Mexican Wolf

The Mexican Wolf (Canis lupus baileyi) is the rarest, most genetically distinct subspecies of the Grey Wolf in North America.

Until recent times, the Mexican Wolf ranged the Sonoran and Chihuahuan deserts from central Mexico to western Texas, southern New Mexico and central Arizona.

By the the turn of the century, reduction of natural prey like deer and elk caused many Mexican Wolves to begin attacking domestic livestock, which led to intensive efforts by government agencies and individuals to eradicate the Mexican Wolf. Mexican wolves prefer to live in mountain forests, grasslands and shrub lands.

Mexican Wolf Characteristics

The Mexican Wolf is also one of the smallest subspecies of North American grey wolves, reaching an overall length no greater than 135 centimetres whose maximum height is about 80 centimetres. The Mexican Wolf weight ranges from 27 – 45 kilograms. Mexican Wolves are the most endangered. Commonly referred to as ‘El lobo’, the Mexican wolf is grey with light brown fur on its back.

The Mexican Wolves have long legs and a sleek body which enables them to run very fast. The modeled grey appearance of the Mexican Wolf is excellent as a camouflage in the forested areas. The Mexican Wolf has a superior sense of smell. By traveling in packs, the Mexican Wolf ensures its safety and a higher chance of catching prey.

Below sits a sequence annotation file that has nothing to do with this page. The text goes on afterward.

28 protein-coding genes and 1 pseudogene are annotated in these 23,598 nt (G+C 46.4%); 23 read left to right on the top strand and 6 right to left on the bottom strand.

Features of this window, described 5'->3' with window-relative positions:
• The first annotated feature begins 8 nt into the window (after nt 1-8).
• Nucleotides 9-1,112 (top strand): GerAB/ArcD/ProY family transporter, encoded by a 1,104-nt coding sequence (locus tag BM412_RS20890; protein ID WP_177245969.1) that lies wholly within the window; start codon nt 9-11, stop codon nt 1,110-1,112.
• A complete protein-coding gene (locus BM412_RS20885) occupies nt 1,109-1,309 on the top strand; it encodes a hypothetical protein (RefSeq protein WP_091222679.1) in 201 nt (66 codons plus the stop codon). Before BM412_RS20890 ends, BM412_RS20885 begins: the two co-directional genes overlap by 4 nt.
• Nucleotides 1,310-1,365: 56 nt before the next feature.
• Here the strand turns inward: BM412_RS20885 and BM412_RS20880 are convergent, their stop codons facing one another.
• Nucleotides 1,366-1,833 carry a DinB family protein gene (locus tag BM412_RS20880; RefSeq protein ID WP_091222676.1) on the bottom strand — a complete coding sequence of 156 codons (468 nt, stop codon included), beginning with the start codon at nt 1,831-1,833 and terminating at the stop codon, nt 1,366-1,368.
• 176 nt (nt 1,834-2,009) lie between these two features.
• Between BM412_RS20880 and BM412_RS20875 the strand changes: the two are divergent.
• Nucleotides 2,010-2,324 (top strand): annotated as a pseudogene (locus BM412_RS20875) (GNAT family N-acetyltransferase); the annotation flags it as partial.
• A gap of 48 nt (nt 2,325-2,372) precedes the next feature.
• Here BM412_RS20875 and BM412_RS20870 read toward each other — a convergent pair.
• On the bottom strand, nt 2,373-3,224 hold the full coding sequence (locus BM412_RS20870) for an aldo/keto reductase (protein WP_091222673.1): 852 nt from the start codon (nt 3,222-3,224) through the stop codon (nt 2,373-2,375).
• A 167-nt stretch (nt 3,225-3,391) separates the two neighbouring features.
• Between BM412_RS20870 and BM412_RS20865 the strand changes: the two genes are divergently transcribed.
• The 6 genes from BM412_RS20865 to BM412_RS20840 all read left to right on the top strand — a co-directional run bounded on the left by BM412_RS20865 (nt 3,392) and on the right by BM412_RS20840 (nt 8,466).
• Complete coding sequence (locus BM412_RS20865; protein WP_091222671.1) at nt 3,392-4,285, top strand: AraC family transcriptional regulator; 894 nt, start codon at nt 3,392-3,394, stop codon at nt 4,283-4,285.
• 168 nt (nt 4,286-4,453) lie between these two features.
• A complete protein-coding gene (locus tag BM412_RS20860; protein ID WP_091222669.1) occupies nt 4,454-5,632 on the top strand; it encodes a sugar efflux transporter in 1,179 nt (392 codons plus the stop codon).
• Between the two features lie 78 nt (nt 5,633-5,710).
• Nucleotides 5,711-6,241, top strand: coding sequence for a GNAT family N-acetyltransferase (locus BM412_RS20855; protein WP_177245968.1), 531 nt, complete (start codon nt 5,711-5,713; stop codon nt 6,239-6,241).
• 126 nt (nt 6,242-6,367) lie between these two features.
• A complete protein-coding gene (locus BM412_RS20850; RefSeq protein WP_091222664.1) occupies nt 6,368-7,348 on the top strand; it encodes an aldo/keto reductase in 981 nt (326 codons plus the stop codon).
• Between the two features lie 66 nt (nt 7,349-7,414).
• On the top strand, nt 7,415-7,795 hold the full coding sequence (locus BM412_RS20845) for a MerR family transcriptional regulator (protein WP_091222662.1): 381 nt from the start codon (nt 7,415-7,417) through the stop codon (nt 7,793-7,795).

Mexican Wolf Reproduction

Only the alpha pair in each pack breed each year. This occurs between January (at low latitudes) and April (at higher latitudes). A litter of 6 to 7 pups is born after a gestation period of about 63 days. The pups, which are born blind, are reared in a den composed of a natural hole or burrow. All members of the pack care for the pups, who are fed regurgitated meat after hunts.

Pups are weaned at about the fifth week and approach adult size by early winter. By autumn, pups are capable of traveling with the adults and the pack hunts as a unit throughout its territory. Mexican Wolf pups remain with the pack until they reach sexual maturity at about 2 years, after which they may leave to search for a mate and establish new territories, or remain in their pack as helpers. The approximate life span of the Mexican Wolf is 16 years in captivity, rather less in the wild.

Mexican Wolf Diet

Mexican wolves prey on white-tailed deer, mule deer and elk, however, they are also known to eat smaller mammals such as rabbits, ground squirrels and mice.

Mexican Wolf Behaviour

Wolves are very social animals. They live in packs, which are complex social structures that include the breeding adult pair (the alpha male and female) and their offspring. A hierarchy of dominant and subordinate animals within the pack help it to work as a unit. (For more information see Wolf Behaviour).

Mexican Wolf Conservation

Humans and habitat destruction are the only major threats to wolves. In March 1997, the U.S. Secretary of the Interior authorized the U.S. Fish and Wildlife Service to begin reintroducing Mexican Wolves into the Blue Range area of Arizona. The overall objective of this program was to re-establish 100 Mexican Wolves in the Apache and Gila National Forests of Arizona and New Mexico by 2005. This has not been successful and the Mexican Wolf remains a critically endangered species with only 15 or less living in the wild today.